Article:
The Tribune India
Pritam Singh – Professor Emeritus, Oxford Brookes Business School, Oxford
The ‘Competitiveness Road Map for India@100’, recently released by the Economic Advisory Council to the Prime Minister, charts out the plan for India to become an upper-middle-income country by 2047. It looks impressive at first glance. However, a closer reading of the theory underpinning this policy goal would show this to be seriously flawed.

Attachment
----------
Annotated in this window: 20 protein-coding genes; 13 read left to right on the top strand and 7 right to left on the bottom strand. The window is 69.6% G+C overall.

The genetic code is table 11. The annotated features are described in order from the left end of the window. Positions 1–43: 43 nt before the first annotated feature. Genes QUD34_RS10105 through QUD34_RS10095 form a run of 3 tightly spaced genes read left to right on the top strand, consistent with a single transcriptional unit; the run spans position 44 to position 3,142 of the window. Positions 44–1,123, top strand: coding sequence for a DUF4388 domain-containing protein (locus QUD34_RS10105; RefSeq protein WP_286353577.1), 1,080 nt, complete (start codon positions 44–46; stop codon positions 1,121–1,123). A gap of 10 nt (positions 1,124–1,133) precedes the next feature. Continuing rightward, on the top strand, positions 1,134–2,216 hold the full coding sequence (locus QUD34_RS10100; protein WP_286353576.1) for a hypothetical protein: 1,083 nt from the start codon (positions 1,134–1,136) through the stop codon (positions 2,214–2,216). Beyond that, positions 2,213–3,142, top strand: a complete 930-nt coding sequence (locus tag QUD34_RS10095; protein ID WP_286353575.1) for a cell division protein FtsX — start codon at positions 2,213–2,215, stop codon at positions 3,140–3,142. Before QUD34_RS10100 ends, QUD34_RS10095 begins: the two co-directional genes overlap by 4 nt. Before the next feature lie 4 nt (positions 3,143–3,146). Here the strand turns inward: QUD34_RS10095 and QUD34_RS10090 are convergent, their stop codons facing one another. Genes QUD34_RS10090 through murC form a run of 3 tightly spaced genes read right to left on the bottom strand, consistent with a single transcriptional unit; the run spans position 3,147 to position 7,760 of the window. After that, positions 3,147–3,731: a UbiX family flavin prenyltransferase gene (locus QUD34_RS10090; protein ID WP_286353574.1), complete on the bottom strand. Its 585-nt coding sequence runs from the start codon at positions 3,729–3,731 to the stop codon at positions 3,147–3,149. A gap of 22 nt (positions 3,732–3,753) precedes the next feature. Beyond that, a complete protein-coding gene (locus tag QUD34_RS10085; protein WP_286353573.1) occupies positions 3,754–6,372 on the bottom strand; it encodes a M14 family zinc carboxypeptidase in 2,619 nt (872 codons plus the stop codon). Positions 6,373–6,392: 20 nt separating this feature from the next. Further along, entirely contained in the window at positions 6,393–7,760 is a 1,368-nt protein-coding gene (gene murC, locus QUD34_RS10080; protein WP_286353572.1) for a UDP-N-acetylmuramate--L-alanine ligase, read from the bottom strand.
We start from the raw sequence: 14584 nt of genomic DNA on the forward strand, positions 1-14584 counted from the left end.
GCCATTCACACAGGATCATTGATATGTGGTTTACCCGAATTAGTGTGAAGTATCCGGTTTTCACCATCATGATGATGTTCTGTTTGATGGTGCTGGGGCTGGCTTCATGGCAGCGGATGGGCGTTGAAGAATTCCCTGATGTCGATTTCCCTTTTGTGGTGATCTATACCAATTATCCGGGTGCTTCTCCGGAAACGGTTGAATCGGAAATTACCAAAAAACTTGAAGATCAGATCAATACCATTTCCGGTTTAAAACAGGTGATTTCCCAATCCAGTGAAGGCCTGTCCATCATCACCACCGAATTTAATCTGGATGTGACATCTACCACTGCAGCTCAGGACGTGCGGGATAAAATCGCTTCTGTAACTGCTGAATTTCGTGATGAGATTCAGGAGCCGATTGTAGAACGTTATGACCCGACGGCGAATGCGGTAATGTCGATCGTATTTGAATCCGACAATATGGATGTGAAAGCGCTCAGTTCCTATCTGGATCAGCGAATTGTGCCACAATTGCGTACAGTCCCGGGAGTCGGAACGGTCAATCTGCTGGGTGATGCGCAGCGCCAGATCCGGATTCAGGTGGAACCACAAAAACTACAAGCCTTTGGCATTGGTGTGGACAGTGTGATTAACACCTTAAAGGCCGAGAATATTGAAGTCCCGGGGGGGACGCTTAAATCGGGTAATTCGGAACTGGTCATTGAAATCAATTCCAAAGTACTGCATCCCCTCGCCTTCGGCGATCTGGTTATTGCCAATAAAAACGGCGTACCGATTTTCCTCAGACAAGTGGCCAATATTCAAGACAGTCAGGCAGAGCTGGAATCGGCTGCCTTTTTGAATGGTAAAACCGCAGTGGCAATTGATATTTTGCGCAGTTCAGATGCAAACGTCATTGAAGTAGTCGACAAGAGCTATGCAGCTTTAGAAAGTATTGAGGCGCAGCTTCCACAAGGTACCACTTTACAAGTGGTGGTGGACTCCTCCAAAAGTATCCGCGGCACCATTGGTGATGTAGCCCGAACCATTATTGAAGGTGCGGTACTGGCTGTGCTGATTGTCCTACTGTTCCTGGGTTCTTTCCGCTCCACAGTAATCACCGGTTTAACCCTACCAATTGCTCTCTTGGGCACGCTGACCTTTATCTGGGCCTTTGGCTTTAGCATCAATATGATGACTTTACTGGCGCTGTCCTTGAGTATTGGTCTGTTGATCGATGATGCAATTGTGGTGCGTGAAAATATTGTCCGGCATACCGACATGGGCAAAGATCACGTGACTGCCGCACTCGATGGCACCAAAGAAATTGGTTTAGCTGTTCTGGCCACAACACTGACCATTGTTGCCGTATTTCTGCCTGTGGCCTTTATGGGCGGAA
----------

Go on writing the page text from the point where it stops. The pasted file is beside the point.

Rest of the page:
When GDP was introduced as an economic concept, it was rightly assumed to be an annual measure of exchangeable goods and services in a country and not as a direct measure of the welfare of the people in the country. Even GDP per capita, which is a better measure than the gross GDP because it takes into account the population in the country, is a flawed measure of welfare. The major weakness of GDP per capita is that it ignores the distributional dimension of GDP